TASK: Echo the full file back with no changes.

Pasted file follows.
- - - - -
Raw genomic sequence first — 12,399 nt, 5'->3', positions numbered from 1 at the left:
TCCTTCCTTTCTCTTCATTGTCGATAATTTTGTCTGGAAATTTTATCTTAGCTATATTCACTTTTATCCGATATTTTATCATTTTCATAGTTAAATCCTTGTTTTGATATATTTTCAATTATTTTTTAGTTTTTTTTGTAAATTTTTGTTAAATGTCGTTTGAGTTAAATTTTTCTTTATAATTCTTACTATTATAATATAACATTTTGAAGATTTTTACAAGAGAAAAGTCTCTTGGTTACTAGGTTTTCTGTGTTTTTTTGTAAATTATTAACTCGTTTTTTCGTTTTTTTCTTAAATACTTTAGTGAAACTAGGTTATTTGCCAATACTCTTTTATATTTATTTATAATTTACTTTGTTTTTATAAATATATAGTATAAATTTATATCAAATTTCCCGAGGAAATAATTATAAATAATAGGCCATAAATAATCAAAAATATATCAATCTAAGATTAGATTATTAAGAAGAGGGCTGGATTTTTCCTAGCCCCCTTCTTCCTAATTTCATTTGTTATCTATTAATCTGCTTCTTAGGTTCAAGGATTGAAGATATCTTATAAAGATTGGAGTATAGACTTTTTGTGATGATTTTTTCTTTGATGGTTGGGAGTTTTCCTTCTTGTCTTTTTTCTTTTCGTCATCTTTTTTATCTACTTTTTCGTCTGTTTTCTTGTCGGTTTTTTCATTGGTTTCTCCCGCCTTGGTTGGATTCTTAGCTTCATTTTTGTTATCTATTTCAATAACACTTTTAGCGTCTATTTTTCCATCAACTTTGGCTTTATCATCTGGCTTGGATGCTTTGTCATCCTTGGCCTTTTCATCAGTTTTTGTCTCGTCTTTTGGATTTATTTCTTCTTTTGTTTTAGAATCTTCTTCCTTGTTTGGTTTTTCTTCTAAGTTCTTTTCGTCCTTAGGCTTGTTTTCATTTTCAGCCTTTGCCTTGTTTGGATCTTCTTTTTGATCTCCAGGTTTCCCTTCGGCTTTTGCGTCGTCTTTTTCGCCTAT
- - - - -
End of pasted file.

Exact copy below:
Raw genomic sequence first — 12,399 nt, 5'->3', positions numbered from 1 at the left:
TCCTTCCTTTCTCTTCATTGTCGATAATTTTGTCTGGAAATTTTATCTTAGCTATATTCACTTTTATCCGATATTTTATCATTTTCATAGTTAAATCCTTGTTTTGATATATTTTCAATTATTTTTTAGTTTTTTTTGTAAATTTTTGTTAAATGTCGTTTGAGTTAAATTTTTCTTTATAATTCTTACTATTATAATATAACATTTTGAAGATTTTTACAAGAGAAAAGTCTCTTGGTTACTAGGTTTTCTGTGTTTTTTTGTAAATTATTAACTCGTTTTTTCGTTTTTTTCTTAAATACTTTAGTGAAACTAGGTTATTTGCCAATACTCTTTTATATTTATTTATAATTTACTTTGTTTTTATAAATATATAGTATAAATTTATATCAAATTTCCCGAGGAAATAATTATAAATAATAGGCCATAAATAATCAAAAATATATCAATCTAAGATTAGATTATTAAGAAGAGGGCTGGATTTTTCCTAGCCCCCTTCTTCCTAATTTCATTTGTTATCTATTAATCTGCTTCTTAGGTTCAAGGATTGAAGATATCTTATAAAGATTGGAGTATAGACTTTTTGTGATGATTTTTTCTTTGATGGTTGGGAGTTTTCCTTCTTGTCTTTTTTCTTTTCGTCATCTTTTTTATCTACTTTTTCGTCTGTTTTCTTGTCGGTTTTTTCATTGGTTTCTCCCGCCTTGGTTGGATTCTTAGCTTCATTTTTGTTATCTATTTCAATAACACTTTTAGCGTCTATTTTTCCATCAACTTTGGCTTTATCATCTGGCTTGGATGCTTTGTCATCCTTGGCCTTTTCATCAGTTTTTGTCTCGTCTTTTGGATTTATTTCTTCTTTTGTTTTAGAATCTTCTTCCTTGTTTGGTTTTTCTTCTAAGTTCTTTTCGTCCTTAGGCTTGTTTTCATTTTCAGCCTTTGCCTTGTTTGGATCTTCTTTTTGATCTCCAGGTTTCCCTTCGGCTTTTGCGTCGTCTTTTTCGCCTAT